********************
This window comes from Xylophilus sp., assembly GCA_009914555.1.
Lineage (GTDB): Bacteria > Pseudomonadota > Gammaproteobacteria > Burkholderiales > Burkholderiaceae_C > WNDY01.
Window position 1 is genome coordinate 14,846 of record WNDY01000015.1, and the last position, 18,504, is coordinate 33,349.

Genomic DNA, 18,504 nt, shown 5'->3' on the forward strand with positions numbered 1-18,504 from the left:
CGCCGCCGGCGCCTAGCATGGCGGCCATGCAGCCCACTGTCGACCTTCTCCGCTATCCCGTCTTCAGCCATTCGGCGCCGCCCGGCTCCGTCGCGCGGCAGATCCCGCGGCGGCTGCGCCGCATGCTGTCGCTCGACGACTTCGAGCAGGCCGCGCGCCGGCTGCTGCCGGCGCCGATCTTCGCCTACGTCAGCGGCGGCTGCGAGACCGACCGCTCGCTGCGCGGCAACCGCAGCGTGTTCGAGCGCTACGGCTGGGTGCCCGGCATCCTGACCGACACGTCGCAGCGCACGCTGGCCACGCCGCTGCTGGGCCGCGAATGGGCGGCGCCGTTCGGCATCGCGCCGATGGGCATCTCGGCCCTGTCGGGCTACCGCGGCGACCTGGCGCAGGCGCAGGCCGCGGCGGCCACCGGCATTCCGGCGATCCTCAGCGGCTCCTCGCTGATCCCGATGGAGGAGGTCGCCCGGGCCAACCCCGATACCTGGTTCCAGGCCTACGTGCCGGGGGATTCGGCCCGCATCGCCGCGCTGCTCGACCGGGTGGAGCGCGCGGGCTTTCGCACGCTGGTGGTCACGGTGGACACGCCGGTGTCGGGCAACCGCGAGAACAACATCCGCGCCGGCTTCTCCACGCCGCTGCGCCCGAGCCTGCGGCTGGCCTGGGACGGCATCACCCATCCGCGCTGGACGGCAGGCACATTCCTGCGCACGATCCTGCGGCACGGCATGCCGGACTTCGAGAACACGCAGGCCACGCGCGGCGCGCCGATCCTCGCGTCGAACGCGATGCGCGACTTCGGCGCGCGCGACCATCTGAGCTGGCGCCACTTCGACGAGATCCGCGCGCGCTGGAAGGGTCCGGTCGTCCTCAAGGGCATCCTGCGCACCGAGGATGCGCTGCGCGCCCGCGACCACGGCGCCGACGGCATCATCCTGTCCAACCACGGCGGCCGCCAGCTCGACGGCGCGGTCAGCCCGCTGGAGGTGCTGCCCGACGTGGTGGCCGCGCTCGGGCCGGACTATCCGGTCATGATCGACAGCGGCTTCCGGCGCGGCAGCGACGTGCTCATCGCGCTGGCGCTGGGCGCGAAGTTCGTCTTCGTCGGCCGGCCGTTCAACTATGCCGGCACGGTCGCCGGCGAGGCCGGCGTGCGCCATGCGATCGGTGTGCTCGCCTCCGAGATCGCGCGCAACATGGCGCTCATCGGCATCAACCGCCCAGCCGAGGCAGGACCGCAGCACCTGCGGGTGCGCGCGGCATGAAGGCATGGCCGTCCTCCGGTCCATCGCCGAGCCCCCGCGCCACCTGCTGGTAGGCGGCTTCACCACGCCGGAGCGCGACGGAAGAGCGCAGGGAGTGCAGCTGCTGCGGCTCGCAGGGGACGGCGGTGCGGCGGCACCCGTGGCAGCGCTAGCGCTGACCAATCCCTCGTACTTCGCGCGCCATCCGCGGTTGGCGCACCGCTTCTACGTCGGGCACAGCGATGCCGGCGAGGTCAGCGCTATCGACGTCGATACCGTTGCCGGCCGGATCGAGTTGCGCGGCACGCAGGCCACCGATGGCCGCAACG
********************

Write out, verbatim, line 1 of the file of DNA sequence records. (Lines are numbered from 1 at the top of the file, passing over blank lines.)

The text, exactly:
This window comes from Xylophilus sp., assembly GCA_009914555.1.